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Home / FIshing Reports / Pacific Angler Friday Fishing Report: June 8, 2018

Pacific Angler Friday Fishing Report: June 8, 2018



Locally the weather will be cooler this weekend with some rain in the forecast. It should warm up again next week with more seasonable June temperatures. The interior will be cooler to but there is sun in the forecast and it bods well for interior lake fishing.

This week we have an update on the Capilano River. The dam is closed and the water is now low. This will change things on the fishing front. Dustin has more info in the report section below.

We also have a great bass fishing report talking about post spawn tactics. If you are getting into the local bass fishing scene you will not want to miss it.

The saltwater fishing has slowed a little this locally and for the most part we have been heading across the straight. If you weather or your schedule keeps you on this side we’ve been into some fish off South Bowen. Jason has more details in his saltwater report this week.

Lastly as we said the weather looks great for the interior this weekend and Andre has some great intel on the interior lake scene. All the reports we have heard are excellent and we expect more good reports from the weekend.


Join Matt later this month for his always popular Fly Fishing Trout Streams class. This is a great course to get you ready to hit up some great trout streams this summer.

Introduction to Fly Fishing Trout Streams

Stalking trout on mountain streams defines fly fishing. In this course we will teach you the fundamental techniques for fly fishing trout streams; dry fly fishing, nymphing, and streamer fishing.
This Introduction to Fly Fishing Trout Streams course will get you as close to being Brad Pitt (A River Runs Through It) as you will ever be! This course is comprised of one 3hr evening seminar.

Dates: June 20, 2018
Cost: $45.00
Time: 6:30pm – 9:30pm



Capilano River Fishing Report

The Capilano river is now low and clear. The dam is closed and there isn’t much water coming down from above. The low river will make fishing conditions tougher for float fisherman as the water will be very slow. When there is limited current it is hard to cover water and the fish have a long time to look at your presentation before eating it. The weir at the mouth of the river has also been set up by the First Nations and this is keeping fish from heading up river. All is not doom and gloom though. Fresh fish still sneak through with the low water and the lower water is ideal for fly fishing the upper pools. Though it is early it is also time to start watching the beach area for fish staking up in the estuary.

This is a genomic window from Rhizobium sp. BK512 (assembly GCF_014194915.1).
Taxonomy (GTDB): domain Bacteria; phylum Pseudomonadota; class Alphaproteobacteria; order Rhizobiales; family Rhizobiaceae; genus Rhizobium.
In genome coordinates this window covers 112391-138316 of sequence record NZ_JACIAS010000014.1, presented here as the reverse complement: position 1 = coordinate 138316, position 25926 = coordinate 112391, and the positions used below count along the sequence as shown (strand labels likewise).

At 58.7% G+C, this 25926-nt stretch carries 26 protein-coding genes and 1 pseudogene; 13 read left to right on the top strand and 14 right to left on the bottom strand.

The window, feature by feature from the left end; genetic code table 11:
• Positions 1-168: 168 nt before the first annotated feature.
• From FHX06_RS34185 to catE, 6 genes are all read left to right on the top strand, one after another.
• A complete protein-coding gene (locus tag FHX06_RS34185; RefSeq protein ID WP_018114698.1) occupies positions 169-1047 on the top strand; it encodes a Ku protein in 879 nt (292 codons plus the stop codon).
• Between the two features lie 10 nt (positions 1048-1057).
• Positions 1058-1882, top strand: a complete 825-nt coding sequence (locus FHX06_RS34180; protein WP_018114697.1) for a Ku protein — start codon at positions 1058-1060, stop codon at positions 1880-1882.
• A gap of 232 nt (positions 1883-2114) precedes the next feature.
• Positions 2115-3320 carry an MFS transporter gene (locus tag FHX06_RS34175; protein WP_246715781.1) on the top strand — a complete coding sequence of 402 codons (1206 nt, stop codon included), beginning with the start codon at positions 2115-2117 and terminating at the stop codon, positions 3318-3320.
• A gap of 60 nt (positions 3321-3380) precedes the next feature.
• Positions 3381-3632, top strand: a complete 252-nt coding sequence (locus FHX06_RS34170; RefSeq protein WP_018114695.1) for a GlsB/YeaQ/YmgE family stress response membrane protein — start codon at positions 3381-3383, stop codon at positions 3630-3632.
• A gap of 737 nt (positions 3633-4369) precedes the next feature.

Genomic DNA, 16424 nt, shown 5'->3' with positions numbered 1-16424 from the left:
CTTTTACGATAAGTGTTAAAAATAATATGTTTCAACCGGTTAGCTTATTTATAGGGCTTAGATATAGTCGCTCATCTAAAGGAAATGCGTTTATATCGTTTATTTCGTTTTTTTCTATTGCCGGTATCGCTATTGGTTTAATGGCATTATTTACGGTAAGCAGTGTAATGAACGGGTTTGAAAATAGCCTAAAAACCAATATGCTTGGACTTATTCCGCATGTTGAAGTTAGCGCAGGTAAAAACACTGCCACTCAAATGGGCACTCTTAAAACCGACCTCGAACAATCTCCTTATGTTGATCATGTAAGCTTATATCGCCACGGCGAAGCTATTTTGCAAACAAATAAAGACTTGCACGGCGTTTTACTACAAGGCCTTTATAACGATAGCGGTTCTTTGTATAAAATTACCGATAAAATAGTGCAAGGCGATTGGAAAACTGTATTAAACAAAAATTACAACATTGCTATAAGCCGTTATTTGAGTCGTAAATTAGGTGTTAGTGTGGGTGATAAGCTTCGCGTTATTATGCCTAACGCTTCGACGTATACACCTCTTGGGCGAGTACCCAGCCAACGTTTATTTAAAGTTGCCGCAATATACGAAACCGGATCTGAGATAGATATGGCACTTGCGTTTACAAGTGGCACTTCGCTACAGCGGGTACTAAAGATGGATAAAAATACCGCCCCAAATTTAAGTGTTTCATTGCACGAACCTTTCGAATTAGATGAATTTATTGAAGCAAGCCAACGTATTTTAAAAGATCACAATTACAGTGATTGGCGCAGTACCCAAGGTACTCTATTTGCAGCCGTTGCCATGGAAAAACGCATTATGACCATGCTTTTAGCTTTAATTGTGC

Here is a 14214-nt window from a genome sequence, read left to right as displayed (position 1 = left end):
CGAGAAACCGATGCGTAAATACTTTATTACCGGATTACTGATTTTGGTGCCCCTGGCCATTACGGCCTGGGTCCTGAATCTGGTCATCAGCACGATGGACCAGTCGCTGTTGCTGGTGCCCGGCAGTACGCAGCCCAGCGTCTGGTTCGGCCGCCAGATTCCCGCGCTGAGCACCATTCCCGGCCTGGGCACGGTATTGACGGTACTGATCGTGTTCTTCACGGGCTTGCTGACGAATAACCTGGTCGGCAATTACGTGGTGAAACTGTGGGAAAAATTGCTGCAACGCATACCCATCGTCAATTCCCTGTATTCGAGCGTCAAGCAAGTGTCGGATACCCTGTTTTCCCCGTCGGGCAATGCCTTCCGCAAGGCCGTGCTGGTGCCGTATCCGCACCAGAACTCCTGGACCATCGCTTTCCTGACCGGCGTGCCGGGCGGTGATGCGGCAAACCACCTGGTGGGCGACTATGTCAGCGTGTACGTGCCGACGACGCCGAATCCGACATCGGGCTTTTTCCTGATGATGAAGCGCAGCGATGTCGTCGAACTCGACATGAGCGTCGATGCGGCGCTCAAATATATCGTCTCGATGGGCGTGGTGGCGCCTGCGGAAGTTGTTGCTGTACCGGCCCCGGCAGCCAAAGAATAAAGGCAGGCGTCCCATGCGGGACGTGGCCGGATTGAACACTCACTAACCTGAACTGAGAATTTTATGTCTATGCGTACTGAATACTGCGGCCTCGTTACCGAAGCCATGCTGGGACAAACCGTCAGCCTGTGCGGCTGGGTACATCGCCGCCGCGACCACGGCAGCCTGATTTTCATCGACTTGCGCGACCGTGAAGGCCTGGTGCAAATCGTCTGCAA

Next week Andre will start the beach fishing report and we already have his beach patterns in the store but for now we still recommend focusing on the river.

If you want to fish for coho that entered the river, the best method right now would be fly fishing with a full sinking line. Even with the low water, the pools in the canyon can be quite deep. You should try swinging and retrieving patterns like Cap Buggers, mickey fin, or olive leech patterns.

You can also swing small spoons and spinners. With the low water, fish can be a bit shyer and spookier so downsize your spoons, 3/16 ~ 1/4 oz Gibbs Croc is my favorite.

Remember to release any steelhead and wild Coho salmon you run into.

See you out there,

Dustin Oh


Interior Lakes Fishing Report

We had a couple unsettled weather patterns push through this last week but it looks like the heat is coming back. This year we had a pretty warm May so water temps rose quicker than past years so lake temperatures at 4000- 4500 feet are still around 60 degrees. Some lakes at 4500 and above have just started with the chironomidae hatches like Hatheume, which is at 4600 feet.

It is important to have this info when choosing a lake. These temps will determine what hatches to expect. A lot of people last week were heading out to higher elevation lakes which got snow while others enjoyed a little nicer weather with lots of hatches at the lower elevation lakes.

Another tip I can give you is if you are going to lakes regularly every week, pay attention to signs of upcoming hatches. While fishing on a lake last week with chironomids hatching look at what other nymphs swim to the surface even if it’s a couple. If the temperatures are fairly constant this doesn’t mean that there is going to be a burst of caddis hatching all of a sudden, but it indicates that the lake you are on at a given elevation will turn on when the temperatures rise a few degrees. Record your water temps and know that next time your are on the lake if the temp is even a few degrees warmer you can expect the given insect to be hatching.

I had great reports from Merritt and Kamloops, lot of big chrironomids as we call them “bombers” were hatching, they are anywhere fro size 12 to size 8. Damsel nymphs are hatching already as the temps are getting close to 70 degrees. Lots of good reports from Cariboo as well.

Andre Stepanian

Post Spawn Bass Report

Bass fishing is growing in popularity but for the majority of the Vancouver fishing crowd we are painfully uneducated on their habits and cycles. In the US or Eastern Canada general bass angler knowledge is on a varsity level. In Vancouver we are playing in a kids soccer league in comparison. Luckily there are a few dedicated anglers putting in the time and really learning the fishery. One of our good friends from the shop (who has asked to remain anonymous) is one of these anglers. He grew up fishing back east and is taking his knowledge and applying it to the Vancouver fishery. He has been kind enough to share some of his knowledge in a great report taking about post spawn bass fishing – Thanks!

With water temperatures passing 75°f in the shallow clear lakes, we have been hooking a bunch more skinny hungry fish. This is a big indicator that we are officially “post spawn”. What does that mean? On a simple level it means we are in a great time to be bass fishing – they are HUNGRY!